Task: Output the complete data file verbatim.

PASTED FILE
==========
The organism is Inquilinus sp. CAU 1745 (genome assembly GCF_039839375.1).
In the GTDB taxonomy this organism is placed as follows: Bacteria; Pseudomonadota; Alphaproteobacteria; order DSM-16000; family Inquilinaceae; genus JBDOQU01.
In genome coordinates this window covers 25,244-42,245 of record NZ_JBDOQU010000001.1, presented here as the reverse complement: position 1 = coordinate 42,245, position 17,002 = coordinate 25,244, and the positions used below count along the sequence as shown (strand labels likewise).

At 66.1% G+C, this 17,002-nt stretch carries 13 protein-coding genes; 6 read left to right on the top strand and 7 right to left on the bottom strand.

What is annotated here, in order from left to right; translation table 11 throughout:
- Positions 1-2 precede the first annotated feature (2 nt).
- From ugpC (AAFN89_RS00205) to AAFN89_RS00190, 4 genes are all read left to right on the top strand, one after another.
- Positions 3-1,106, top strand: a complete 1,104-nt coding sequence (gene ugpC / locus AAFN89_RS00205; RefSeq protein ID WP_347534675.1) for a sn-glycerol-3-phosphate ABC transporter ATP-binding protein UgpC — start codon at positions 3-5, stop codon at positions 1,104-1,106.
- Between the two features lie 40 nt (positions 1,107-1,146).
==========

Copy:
The organism is Inquilinus sp. CAU 1745 (genome assembly GCF_039839375.1).
In the GTDB taxonomy this organism is placed as follows: Bacteria; Pseudomonadota; Alphaproteobacteria; order DSM-16000; family Inquilinaceae; genus JBDOQU01.
In genome coordinates this window covers 25,244-42,245 of record NZ_JBDOQU010000001.1, presented here as the reverse complement: position 1 = coordinate 42,245, position 17,002 = coordinate 25,244, and the positions used below count along the sequence as shown (strand labels likewise).

At 66.1% G+C, this 17,002-nt stretch carries 13 protein-coding genes; 6 read left to right on the top strand and 7 right to left on the bottom strand.

What is annotated here, in order from left to right; translation table 11 throughout:
- Positions 1-2 precede the first annotated feature (2 nt).
- From ugpC (AAFN89_RS00205) to AAFN89_RS00190, 4 genes are all read left to right on the top strand, one after another.
- Positions 3-1,106, top strand: a complete 1,104-nt coding sequence (gene ugpC / locus AAFN89_RS00205; RefSeq protein ID WP_347534675.1) for a sn-glycerol-3-phosphate ABC transporter ATP-binding protein UgpC — start codon at positions 3-5, stop codon at positions 1,104-1,106.
- Between the two features lie 40 nt (positions 1,107-1,146).